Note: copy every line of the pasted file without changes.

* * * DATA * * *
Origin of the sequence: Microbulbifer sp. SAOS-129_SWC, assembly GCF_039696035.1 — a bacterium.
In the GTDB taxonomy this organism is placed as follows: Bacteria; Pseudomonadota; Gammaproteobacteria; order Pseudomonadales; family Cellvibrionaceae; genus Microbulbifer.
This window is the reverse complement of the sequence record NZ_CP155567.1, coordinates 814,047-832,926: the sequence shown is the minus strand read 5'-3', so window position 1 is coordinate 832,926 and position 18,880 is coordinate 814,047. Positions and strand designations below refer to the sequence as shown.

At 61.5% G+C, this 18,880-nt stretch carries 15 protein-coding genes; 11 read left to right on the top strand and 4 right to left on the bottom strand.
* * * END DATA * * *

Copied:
Origin of the sequence: Microbulbifer sp. SAOS-129_SWC, assembly GCF_039696035.1 — a bacterium.
In the GTDB taxonomy this organism is placed as follows: Bacteria; Pseudomonadota; Gammaproteobacteria; order Pseudomonadales; family Cellvibrionaceae; genus Microbulbifer.
This window is the reverse complement of the sequence record NZ_CP155567.1, coordinates 814,047-832,926: the sequence shown is the minus strand read 5'-3', so window position 1 is coordinate 832,926 and position 18,880 is coordinate 814,047. Positions and strand designations below refer to the sequence as shown.

At 61.5% G+C, this 18,880-nt stretch carries 15 protein-coding genes; 11 read left to right on the top strand and 4 right to left on the bottom strand.